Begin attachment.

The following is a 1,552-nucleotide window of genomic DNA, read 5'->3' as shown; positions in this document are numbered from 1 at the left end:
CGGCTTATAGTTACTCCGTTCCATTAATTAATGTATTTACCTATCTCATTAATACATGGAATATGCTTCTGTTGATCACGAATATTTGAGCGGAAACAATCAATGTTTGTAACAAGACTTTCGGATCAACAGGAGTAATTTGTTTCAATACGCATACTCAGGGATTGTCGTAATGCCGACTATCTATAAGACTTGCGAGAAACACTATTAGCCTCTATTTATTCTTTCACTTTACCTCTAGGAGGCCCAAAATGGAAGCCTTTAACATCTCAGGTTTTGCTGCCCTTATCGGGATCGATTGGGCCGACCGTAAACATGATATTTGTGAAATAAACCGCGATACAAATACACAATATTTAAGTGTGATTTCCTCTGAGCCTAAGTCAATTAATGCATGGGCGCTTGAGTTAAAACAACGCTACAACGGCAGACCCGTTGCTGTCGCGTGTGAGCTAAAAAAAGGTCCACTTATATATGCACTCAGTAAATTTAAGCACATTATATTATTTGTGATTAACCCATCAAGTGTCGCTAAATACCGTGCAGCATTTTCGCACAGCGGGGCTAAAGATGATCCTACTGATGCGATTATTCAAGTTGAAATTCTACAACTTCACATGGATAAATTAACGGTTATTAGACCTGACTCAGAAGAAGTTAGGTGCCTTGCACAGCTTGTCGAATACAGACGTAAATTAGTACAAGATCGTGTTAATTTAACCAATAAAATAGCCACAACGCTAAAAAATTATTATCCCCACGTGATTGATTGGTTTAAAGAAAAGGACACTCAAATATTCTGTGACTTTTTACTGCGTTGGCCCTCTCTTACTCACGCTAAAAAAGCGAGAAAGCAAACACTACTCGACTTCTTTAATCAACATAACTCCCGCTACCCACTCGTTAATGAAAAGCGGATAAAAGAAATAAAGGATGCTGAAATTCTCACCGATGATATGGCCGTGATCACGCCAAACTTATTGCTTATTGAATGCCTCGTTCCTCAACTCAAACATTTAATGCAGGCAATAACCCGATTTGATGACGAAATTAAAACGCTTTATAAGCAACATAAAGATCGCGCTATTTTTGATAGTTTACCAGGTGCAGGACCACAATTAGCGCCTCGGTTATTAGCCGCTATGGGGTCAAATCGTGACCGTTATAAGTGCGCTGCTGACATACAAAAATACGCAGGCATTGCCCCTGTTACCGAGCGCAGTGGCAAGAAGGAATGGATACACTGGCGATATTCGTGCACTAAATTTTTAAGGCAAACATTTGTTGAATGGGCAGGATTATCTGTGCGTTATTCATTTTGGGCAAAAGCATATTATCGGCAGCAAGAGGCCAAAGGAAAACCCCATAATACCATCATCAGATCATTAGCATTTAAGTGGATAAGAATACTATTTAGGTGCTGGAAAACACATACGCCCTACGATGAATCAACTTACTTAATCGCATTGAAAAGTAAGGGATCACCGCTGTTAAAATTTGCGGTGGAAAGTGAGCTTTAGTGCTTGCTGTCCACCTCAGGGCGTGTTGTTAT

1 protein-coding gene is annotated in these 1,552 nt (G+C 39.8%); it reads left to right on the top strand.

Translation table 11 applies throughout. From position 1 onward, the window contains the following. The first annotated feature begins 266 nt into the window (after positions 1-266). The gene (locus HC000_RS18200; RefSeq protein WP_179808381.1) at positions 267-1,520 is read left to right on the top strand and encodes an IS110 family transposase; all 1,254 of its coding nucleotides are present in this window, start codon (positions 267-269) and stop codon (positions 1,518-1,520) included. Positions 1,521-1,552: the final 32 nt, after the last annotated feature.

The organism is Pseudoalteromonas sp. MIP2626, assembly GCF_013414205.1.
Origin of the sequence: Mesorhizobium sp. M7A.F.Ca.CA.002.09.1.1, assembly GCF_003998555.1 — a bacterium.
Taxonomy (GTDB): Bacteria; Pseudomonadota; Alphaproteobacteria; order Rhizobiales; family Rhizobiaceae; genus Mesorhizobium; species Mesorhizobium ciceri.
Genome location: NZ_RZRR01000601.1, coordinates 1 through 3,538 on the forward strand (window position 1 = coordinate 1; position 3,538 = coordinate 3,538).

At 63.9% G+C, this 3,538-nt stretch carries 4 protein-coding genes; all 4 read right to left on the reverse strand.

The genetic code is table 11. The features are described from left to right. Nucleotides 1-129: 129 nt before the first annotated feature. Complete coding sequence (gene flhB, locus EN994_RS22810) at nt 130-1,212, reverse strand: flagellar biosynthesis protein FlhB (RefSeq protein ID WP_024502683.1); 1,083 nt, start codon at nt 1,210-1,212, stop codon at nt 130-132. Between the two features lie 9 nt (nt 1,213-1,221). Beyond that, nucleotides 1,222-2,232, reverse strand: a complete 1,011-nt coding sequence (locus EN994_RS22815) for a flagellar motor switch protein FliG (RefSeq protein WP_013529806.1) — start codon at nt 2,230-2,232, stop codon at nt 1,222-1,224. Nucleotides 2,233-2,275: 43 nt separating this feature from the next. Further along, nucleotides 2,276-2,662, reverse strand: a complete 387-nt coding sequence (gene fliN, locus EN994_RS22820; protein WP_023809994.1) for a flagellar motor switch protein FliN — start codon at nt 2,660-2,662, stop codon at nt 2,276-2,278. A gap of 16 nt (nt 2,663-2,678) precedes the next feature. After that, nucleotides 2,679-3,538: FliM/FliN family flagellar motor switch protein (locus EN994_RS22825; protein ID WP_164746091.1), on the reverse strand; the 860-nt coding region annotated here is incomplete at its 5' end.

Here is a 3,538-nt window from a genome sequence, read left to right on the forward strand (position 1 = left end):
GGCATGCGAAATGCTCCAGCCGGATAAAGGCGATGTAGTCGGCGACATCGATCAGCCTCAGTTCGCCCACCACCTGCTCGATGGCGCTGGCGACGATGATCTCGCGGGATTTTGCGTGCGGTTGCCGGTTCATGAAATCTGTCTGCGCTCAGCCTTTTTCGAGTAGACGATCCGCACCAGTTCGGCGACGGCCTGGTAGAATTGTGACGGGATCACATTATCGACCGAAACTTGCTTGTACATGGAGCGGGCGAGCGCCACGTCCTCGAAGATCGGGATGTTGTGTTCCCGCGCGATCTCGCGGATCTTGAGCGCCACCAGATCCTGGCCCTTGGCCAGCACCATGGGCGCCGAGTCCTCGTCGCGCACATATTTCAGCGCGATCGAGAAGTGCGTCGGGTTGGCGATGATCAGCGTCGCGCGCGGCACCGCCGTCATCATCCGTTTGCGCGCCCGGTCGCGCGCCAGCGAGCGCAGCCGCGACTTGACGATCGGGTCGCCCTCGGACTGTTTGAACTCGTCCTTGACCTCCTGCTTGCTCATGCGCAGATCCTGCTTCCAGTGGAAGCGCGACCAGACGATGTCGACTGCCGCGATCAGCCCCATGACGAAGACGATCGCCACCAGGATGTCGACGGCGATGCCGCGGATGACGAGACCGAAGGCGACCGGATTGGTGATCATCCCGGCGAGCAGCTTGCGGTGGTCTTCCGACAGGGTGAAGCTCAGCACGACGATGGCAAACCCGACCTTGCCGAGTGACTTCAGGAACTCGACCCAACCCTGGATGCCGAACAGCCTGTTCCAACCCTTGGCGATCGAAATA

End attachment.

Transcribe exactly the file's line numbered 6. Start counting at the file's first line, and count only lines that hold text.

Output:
Origin of the sequence: Mesorhizobium sp. M7A.F.Ca.CA.002.09.1.1, assembly GCF_003998555.1 — a bacterium.